But God has so composed the body, giving greater honor to the part that lacked it, that there may be no division in the body, but that the members may have the same care for one another. If one member suffers, all suffer together; if one member is honored, all rejoice together. Now you are the body of Christ and individually members of it.

God has composed the church as a body. He created it this way. He did this so that there may be no division in the body. He made us dependent on one another, as our arms and legs are dependent on our joints and ligaments, in order that there may be unity. So, if one suffers or is honored, we all suffer or rejoice.

This reality leads me to believe that there are a lot of things out there masquerading as “the church” that aren’t really the church. We know that in our local churches there are people, and there are mentalities, that certainly destroy unity. Perhaps that is why Paul bangs the drum so hard for unity and discipline throughout his letters.

Paul’s letter to Titus gives us very clear instruction on this subject. In talking about the role of an Elder in the local church he says:

He must hold firm to the trustworthy word as taught, so that he may be able to give instruction in sound doctrine and also to rebuke those who contradict it. For there are many who are insubordinate, empty talkers and deceivers, especially those of the circumcision party. They must be silenced, since they are upsetting whole families by teaching for shameful gain what they ought not to teach.
Titus 1:9-11 

Later on, after specific instruction to each age demographic in Crete (where Titus served), Paul exhorts Titus:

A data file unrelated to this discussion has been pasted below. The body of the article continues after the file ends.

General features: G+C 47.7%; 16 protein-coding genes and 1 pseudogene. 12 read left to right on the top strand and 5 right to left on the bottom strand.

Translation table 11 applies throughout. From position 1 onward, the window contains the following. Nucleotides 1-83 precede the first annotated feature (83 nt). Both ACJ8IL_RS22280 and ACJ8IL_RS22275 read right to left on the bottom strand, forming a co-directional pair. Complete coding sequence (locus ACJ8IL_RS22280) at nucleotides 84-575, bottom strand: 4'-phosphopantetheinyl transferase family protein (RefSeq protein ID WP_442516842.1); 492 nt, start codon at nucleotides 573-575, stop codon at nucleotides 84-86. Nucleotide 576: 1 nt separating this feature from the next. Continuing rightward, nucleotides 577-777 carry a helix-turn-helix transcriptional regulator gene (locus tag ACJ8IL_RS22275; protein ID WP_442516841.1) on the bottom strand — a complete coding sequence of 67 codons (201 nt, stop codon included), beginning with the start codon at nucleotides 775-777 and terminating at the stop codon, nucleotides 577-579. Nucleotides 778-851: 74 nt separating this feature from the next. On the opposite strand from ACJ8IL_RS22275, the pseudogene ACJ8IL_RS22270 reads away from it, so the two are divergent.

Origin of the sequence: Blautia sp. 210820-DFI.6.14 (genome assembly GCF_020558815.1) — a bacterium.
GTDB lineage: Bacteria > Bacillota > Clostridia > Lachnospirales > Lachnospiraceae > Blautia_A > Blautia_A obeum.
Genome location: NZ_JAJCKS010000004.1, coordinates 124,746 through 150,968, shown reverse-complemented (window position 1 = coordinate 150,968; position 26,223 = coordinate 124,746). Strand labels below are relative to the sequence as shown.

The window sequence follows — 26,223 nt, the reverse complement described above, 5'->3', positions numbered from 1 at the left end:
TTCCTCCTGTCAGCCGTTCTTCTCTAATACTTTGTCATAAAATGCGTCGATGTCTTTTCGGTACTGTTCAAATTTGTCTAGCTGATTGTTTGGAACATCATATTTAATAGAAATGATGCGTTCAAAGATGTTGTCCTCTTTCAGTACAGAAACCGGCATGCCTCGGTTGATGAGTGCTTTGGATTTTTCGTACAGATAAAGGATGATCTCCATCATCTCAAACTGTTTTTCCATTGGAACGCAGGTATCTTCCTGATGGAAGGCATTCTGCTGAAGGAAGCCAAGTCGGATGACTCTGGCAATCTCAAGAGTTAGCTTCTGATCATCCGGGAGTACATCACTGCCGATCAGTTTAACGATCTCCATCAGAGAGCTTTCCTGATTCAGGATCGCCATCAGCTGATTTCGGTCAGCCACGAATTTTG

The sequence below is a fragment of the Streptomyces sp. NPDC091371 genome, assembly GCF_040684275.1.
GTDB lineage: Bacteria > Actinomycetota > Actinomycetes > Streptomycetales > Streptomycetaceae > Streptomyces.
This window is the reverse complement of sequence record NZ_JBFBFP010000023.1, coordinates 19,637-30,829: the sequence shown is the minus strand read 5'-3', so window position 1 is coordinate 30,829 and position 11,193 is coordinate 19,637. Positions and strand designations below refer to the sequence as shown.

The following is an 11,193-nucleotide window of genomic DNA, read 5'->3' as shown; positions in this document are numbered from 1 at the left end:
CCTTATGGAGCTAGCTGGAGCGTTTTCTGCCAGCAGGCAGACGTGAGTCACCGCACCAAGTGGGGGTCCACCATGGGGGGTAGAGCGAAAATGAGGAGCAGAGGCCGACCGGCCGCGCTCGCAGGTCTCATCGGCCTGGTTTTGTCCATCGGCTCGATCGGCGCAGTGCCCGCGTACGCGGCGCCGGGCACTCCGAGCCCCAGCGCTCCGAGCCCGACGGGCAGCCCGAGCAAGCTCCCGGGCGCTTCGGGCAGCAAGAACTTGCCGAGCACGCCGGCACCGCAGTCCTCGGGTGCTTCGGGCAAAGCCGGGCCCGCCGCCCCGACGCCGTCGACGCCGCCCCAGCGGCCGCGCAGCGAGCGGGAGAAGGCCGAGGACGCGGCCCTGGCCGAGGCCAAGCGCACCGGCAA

Declare these things; exhort and rebuke with all authority. Let no one disregard you. Remind them to be submissive to rulers and authorities, to be obedient, to be ready for every good work, to speak evil of no one, to avoid quarreling, to be gentle, and to show perfect courtesy toward all people.
Titus 2:15 – 3:2 

And again:

But avoid foolish controversies, genealogies, dissensions, and quarrels about the law, for they are unprofitable and worthless. As for a person who stirs up division, after warning him once and then twice, have nothing more to do with him, knowing that such a person is warped and sinful; he is self-condemned.
Titus 3:9-11 

There is certainly a place for grace and gentle instruction, but when it comes to those who stir up division and disunity, I don’t hear Paul speaking in placid tones. There is authority here, and Paul is seeking to awaken the local church leadership in Crete to their responsibility to discipline those who stir the pot.

I think on a local church level we really hesitate to exercise biblical discipline because we’ve heard of the graceless abuses that have taken place at times. But the alternative that I think we see in many local churches is a total lack of regard for the biblical instruction to discipline disunity, and the result is a crippled church. We owe it to each other as the body of Christ to call one another on the carpet when we act like children. There is no place for passivity when it comes to discipline and discipleship. Far too many churches are held hostage by the exact type of people that Paul was telling Titus to put a lid on. May God give us the grace to follow him in this regard, that his body would function just as he designed it.

 

[1] BDAG.

[2] No one can look down on others (1 Cor. 12:15-16), and no one can spend time focusing their full attention on themselves (“Because I am not a hand, I am not of the body!”).

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About Pastor Andrew

Follower of Jesus, Husband to Carissa, Daddy to four daughters, Lead Pastor at LifePoint Church in Vancouver, WA.
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2 Responses to The Church as a Body [Part 1]

  1. Pingback: Church as a Body [Part 2] | 2theSource

  2. Pingback: The Church as a Body [Part 4] | 2theSource